Charlie Harvey

Clojure — Day Two

Today’s excercises seemed a little more straightforward than in previous languages. I may be simply getting brainier, of course. I doubt that.

It is something of a lightning tour that we take through Clojure; a lot of stuff gets covered in a little time. The chapter covers recursion, including how to do tail recursion; sequences; lazy evaluation; the defrecord and protocol approach to implementing types for the JVM and macros. Enough to keep me scratching my head for a while. Though it was mostly due to wrongly parentheses, the headscratching. Let’s have a look at the homework anyhow.


Implement an unless with an else condition using macros.

This seemed straightforward and took all of five minutes. After typing mine up I had a browse round some bloggers who had had a crack and found a much nicer solution by yannick. Yannick’s version makes the otherwise bit optional. For mine the else is compulsory. Not as cool. (defmacro unless [test body otherwise] (list 'if (list 'not test) body otherwise))

We'd best check that everything works as expected. user=> (unless false (println "true") (println ("false"))) true nil user=> (unless true (println "false") (println "true") ) true nil user=> (unless true (println "true") (println "false")) false nil user=> (macroexpand '(unless condition body alt-body)) (if (not condition) body alt-body) user=> Super. Excercise one done.


You can implement something like a Java class — a type in Clojure parlence — using the defrecord function. This is complemented by an equivalent of an interface, known as a protocol which your types may implement. I found this part of Clojure a bit fiddly, most likely as I’m just getting my head around the Clojure way. I can see a few ways where I may have avoided reusing code in my answer if only I knew the Clojure lingo.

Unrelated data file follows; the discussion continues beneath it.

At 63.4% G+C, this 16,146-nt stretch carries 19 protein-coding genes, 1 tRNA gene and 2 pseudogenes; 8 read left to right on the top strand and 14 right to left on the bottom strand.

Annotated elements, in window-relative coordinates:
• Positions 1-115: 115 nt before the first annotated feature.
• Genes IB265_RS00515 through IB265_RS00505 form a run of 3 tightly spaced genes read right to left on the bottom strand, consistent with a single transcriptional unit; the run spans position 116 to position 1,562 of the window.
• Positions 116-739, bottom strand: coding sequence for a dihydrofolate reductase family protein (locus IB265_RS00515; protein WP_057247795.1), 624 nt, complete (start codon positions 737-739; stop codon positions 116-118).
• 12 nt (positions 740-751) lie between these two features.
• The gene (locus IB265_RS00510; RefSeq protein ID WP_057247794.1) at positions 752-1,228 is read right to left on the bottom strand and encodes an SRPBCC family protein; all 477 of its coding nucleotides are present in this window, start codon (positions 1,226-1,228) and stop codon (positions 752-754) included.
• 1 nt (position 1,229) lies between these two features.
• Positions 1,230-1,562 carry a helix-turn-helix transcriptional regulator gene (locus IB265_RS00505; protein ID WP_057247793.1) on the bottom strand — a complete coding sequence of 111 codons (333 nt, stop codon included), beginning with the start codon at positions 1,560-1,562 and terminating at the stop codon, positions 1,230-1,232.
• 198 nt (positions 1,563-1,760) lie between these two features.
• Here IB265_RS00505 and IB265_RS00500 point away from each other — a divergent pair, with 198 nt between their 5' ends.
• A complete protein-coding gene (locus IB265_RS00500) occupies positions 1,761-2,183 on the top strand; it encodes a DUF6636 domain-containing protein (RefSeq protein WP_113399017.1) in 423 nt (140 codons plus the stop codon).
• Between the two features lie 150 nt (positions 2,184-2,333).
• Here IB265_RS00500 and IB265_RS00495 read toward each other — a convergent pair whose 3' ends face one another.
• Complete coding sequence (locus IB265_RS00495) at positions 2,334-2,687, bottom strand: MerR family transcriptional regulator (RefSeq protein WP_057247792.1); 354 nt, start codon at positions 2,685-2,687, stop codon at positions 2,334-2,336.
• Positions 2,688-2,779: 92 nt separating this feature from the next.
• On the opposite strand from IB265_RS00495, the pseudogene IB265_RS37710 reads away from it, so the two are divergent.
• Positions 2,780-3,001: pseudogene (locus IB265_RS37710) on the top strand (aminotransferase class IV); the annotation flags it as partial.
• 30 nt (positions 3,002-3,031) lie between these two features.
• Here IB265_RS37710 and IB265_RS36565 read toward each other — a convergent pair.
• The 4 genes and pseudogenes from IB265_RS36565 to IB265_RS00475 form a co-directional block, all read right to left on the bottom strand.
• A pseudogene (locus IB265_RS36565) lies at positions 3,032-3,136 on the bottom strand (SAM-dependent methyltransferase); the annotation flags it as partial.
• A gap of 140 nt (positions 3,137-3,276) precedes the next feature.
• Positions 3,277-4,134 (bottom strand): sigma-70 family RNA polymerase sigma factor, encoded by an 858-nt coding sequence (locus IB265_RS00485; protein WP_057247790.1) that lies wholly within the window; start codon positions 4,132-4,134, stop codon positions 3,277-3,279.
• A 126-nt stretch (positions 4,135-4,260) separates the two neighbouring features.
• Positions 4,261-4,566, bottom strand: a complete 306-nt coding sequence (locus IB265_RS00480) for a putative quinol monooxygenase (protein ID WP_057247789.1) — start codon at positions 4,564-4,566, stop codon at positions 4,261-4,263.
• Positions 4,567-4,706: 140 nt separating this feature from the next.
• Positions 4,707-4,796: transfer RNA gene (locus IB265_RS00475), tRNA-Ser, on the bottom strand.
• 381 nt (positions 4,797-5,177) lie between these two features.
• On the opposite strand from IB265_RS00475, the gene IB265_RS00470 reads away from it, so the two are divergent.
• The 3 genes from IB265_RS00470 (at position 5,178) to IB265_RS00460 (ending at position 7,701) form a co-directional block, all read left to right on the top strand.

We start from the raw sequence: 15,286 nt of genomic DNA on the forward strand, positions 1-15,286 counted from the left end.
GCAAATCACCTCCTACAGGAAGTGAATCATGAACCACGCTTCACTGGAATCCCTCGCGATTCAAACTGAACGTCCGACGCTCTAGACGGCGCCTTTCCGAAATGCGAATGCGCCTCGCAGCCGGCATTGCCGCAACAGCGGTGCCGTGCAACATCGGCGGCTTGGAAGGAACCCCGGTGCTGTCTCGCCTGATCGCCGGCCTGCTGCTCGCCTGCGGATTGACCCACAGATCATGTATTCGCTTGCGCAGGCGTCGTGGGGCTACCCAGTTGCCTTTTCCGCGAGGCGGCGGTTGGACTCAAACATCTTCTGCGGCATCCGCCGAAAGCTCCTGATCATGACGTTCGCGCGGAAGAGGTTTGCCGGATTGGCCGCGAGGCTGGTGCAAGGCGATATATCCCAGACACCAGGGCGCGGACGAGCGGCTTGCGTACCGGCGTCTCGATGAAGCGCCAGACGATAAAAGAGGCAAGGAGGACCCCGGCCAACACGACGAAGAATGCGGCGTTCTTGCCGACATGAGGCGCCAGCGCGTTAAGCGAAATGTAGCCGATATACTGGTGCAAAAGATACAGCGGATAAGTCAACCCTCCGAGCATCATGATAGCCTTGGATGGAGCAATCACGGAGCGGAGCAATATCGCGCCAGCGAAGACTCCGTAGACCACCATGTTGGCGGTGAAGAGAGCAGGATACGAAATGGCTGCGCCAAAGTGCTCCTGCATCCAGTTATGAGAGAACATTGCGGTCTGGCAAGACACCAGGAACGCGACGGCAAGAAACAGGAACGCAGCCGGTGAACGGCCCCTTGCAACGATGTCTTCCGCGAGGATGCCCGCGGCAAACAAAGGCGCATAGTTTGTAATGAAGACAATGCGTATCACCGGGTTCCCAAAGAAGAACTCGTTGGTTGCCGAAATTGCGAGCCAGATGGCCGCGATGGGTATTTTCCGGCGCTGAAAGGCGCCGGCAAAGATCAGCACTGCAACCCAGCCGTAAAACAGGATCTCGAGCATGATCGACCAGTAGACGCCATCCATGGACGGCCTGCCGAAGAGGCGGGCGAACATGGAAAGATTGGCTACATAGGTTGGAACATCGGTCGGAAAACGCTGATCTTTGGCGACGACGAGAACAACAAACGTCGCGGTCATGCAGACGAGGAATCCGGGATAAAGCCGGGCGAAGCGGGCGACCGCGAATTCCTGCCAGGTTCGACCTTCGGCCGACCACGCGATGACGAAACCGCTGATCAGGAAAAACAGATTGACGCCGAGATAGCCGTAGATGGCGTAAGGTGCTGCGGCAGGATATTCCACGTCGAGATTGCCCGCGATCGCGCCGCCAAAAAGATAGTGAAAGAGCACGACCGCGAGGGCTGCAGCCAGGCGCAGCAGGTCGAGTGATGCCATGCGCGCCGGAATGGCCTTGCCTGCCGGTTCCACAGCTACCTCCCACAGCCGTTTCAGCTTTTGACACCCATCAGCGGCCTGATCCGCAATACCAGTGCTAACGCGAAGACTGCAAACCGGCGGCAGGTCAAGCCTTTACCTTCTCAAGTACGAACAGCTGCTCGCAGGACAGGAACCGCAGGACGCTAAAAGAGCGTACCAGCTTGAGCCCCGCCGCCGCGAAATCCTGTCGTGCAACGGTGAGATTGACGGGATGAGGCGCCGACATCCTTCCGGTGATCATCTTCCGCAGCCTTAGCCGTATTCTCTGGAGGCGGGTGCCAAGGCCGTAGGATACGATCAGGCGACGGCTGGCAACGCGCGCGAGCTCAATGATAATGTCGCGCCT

Write a type using a defrecord that implements a protocol

I struggled with parentheses a little when working this out. It isn’t the most original class to choose I’m afraid. But it serves my purpose adequately. (defprotocol Animal (legs [num_legs]) (noise [sound]) (food [eats]) (eat [food]) ; idiomatic way to name variabls? ) (defn make_noise [noisemaker noise] (str noisemaker " says " noise) ) (defn munch [diner food] (str diner " munches on " food) ) (defrecord Kitten [name] Animal (legs [_] 4 ) (noise [this] (make_noise (:name this) "meee-owww") ) (food [_] "mouse") (eat [this] (munch (:name this) (food this) )) ) (defrecord Chicken [name] Animal (legs [_] 2 ) (noise [this] (make_noise (:name this) "cluck") ) (food [_] "corn") (eat [this] (munch (:name this) (food this) )) ) (def kitteh (Kitten. "Kitteh")) (def camilla (Chicken. "Camilla")) (println (noise kitteh) ) (println (legs kitteh) ) (println (food kitteh)) (println (eat kitteh)) (println (noise camilla) ) (println (legs camilla) ) (println (food camilla) ) (println (eat camilla))

OK cool, let’s just see what that does then. $ java -cp /usr/share/java/clojure.jar clojure.main protocol_record.clj Kitteh says meee-owww 4 mouse Kitteh munches on mouse Camilla says cluck 2 corn Camilla munches on corn

End of day two

And with that day two is over. I rather enjoyed Clojure’ 's simplicity. I found types a little fiddly, and I’ve ben havingfun with my VimClojure environment. The main VimClojure irritation is its smart parenthesizing. I really must consult the manual and find out how to delete unwanted parentheses. In fact that’d be one of my annoyances with Clojure. Of course the Lisp mystics will claim that you only see the parens when they aren’t right. But it’ll take some time for me to get to that stage. A whole heap of time.


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